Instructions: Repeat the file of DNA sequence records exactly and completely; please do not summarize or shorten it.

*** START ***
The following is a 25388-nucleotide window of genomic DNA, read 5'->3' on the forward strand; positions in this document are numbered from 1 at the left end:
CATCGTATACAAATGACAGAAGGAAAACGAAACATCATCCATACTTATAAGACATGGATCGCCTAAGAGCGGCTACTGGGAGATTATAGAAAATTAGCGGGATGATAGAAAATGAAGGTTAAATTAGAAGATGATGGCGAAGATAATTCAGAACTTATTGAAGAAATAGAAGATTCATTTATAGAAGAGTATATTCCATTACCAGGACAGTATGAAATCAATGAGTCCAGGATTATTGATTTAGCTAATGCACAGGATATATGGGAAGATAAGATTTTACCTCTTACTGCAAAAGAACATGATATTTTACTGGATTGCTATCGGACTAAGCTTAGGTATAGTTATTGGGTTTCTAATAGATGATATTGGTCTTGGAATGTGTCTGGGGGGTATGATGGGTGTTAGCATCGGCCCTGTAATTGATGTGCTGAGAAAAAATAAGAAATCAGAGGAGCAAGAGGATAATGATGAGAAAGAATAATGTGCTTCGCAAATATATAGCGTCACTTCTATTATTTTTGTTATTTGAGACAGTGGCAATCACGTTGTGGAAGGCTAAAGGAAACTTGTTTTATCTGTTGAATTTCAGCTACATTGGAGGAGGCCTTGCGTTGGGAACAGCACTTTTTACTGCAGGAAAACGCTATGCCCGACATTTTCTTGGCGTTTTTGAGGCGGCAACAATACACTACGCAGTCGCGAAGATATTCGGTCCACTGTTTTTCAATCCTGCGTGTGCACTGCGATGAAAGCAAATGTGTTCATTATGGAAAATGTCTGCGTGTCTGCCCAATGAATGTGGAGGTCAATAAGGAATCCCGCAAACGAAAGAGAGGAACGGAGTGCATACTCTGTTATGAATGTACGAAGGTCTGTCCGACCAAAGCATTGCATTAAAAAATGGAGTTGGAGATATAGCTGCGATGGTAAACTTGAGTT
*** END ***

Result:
The following is a 25388-nucleotide window of genomic DNA, read 5'->3' on the forward strand; positions in this document are numbered from 1 at the left end:
CATCGTATACAAATGACAGAAGGAAAACGAAACATCATCCATACTTATAAGACATGGATCGCCTAAGAGCGGCTACTGGGAGATTATAGAAAATTAGCGGGATGATAGAAAATGAAGGTTAAATTAGAAGATGATGGCGAAGATAATTCAGAACTTATTGAAGAAATAGAAGATTCATTTATAGAAGAGTATATTCCATTACCAGGACAGTATGAAATCAATGAGTCCAGGATTATTGATTTAGCTAATGCACAGGATATATGGGAAGATAAGATTTTACCTCTTACTGCAAAAGAACATGATATTTTACTGGATTGCTATCGGACTAAGCTTAGGTATAGTTATTGGGTTTCTAATAGATGATATTGGTCTTGGAATGTGTCTGGGGGGTATGATGGGTGTTAGCATCGGCCCTGTAATTGATGTGCTGAGAAAAAATAAGAAATCAGAGGAGCAAGAGGATAATGATGAGAAAGAATAATGTGCTTCGCAAATATATAGCGTCACTTCTATTATTTTTGTTATTTGAGACAGTGGCAATCACGTTGTGGAAGGCTAAAGGAAACTTGTTTTATCTGTTGAATTTCAGCTACATTGGAGGAGGCCTTGCGTTGGGAACAGCACTTTTTACTGCAGGAAAACGCTATGCCCGACATTTTCTTGGCGTTTTTGAGGCGGCAACAATACACTACGCAGTCGCGAAGATATTCGGTCCACTGTTTTTCAATCCTGCGTGTGCACTGCGATGAAAGCAAATGTGTTCATTATGGAAAATGTCTGCGTGTCTGCCCAATGAATGTGGAGGTCAATAAGGAATCCCGCAAACGAAAGAGAGGAACGGAGTGCATACTCTGTTATGAATGTACGAAGGTCTGTCCGACCAAAGCATTGCATTAAAAAATGGAGTTGGAGATATAGCTGCGATGGTAAACTTGAGTT